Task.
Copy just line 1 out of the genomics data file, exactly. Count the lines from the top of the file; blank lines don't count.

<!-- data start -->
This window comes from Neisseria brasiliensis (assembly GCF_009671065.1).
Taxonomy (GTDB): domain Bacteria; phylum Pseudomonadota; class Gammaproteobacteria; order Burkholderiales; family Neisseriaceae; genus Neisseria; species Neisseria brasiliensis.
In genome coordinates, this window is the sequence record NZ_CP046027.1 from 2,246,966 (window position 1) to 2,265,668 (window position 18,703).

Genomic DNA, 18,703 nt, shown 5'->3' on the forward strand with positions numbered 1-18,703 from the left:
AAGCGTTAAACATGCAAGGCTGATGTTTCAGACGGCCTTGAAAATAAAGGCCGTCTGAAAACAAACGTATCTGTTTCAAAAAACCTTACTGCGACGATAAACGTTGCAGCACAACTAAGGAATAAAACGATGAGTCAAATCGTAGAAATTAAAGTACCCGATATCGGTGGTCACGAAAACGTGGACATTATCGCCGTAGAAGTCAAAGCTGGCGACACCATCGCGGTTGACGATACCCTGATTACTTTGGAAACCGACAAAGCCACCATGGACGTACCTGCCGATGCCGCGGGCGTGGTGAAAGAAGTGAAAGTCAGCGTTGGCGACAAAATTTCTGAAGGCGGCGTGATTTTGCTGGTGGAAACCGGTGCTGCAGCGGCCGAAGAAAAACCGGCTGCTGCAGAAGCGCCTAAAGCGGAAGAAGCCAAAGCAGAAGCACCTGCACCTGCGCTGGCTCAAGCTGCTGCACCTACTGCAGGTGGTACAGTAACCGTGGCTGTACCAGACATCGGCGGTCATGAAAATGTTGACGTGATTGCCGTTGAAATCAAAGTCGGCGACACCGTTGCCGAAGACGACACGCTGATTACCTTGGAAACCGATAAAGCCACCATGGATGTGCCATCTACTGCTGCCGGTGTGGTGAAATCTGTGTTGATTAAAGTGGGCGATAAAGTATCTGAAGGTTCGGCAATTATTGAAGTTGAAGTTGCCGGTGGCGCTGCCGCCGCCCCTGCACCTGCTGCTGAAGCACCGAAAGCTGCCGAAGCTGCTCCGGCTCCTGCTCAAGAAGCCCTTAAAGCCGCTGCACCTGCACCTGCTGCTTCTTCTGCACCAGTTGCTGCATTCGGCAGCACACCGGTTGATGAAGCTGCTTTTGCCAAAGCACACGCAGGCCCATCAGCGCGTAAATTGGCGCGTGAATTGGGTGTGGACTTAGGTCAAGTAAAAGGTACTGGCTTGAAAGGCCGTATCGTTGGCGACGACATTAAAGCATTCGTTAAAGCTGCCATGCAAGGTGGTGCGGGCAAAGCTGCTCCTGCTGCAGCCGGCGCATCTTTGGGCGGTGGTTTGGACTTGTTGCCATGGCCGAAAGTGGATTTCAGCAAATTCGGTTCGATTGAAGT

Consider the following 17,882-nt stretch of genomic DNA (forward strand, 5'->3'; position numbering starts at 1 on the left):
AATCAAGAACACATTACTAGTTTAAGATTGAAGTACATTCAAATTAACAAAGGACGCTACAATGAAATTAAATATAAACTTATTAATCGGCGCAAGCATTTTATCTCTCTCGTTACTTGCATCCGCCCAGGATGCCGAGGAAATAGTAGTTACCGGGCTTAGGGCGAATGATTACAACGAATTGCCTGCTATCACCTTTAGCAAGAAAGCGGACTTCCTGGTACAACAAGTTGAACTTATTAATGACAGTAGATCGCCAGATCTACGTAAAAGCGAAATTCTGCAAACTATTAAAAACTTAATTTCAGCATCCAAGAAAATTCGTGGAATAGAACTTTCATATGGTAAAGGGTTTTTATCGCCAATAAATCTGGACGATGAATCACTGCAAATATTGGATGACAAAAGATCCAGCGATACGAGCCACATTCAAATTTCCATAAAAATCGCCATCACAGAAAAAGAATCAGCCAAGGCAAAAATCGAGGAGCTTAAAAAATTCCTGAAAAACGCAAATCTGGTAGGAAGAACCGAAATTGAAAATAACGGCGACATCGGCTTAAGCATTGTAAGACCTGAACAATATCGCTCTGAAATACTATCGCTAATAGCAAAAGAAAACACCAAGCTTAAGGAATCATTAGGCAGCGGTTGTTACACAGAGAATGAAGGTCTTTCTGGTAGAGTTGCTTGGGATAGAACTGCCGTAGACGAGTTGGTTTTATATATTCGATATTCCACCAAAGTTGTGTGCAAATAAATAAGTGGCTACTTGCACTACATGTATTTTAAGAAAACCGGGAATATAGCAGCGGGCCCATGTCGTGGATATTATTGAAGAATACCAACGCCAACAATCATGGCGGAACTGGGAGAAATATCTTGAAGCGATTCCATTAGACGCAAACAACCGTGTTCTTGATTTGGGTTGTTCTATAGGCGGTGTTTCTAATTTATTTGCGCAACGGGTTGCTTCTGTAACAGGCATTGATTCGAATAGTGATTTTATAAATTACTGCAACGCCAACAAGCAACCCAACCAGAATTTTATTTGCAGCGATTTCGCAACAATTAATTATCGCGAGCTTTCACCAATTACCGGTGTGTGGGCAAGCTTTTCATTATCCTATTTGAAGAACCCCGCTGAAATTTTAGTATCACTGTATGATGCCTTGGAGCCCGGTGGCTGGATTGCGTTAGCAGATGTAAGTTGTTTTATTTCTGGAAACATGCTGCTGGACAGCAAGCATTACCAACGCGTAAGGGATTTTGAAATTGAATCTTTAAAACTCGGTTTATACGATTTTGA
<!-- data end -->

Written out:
This window comes from Neisseria brasiliensis (assembly GCF_009671065.1).